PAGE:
Sociable, Mentally Disturbed Women and Angry, Rejected Men: Cultural Scripts for the Suicidal Behavior of Women and Men in the Austrian Print Media
This paper analyzed gender-specific reporting differences in Austrian newspapers on suicidal behavior related to portrayals of and language about suicidal motives in order to shed light on cultural scripts that may both reflect and shape gender stereotypes in a country where conservative gender-role models dominate. A total of 126 Austrian print-media reports on female suicidal behavior were compared to 381 reports on male suicidal behavior. The linguistic text analysis program LIWC was used to compare the use of language indicative of emotions, assess text complexity and detect indicators of social processes in the stories.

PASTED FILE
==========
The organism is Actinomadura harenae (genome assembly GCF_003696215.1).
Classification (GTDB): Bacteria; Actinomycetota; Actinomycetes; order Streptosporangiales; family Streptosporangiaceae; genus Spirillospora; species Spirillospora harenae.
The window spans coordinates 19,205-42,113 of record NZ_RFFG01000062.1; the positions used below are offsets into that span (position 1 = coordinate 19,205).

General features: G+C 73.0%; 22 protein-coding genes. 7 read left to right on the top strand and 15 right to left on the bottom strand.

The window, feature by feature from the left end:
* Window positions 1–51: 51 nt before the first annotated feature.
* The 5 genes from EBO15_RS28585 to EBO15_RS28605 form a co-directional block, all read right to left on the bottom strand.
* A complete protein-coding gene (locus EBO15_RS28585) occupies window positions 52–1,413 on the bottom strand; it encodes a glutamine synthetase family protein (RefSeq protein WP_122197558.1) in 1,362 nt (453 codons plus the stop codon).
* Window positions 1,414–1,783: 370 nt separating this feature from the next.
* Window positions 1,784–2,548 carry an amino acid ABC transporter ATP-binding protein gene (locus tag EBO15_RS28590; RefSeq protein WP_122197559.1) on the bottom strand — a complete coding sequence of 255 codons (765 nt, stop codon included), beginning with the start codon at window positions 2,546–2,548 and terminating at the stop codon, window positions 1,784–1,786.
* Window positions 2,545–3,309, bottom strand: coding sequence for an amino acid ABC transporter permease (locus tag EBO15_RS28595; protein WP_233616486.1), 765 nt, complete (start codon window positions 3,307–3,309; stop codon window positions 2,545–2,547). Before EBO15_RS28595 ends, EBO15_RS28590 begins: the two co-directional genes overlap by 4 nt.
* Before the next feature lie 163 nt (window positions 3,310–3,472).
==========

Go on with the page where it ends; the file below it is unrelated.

Mental illness as a motive for suicide was more prevalent in reports on women’s suicidal behavior and was often portrayed in a stigmatizing manner. Consistent with Austria’s prevalent conceptions of gender-role functions, stories about female suicidal behavior contained more words indicating sociability and more references to other persons, and motives for female suicide were often linked to family situations. Words indicating anger were more prevalent in articles on male behavior, and male suicidal behavior was contextualized as stemming from breakups and spousal rejection. Articles on female suicide contained more tentative wording, and the language used to portray women’s suicidal behavior was more complex. These findings are consistent with a script that conforms to sociable, mentally disturbed women and angry, rejected men. This script reflects sexist cultural attitudes relevant to public education efforts.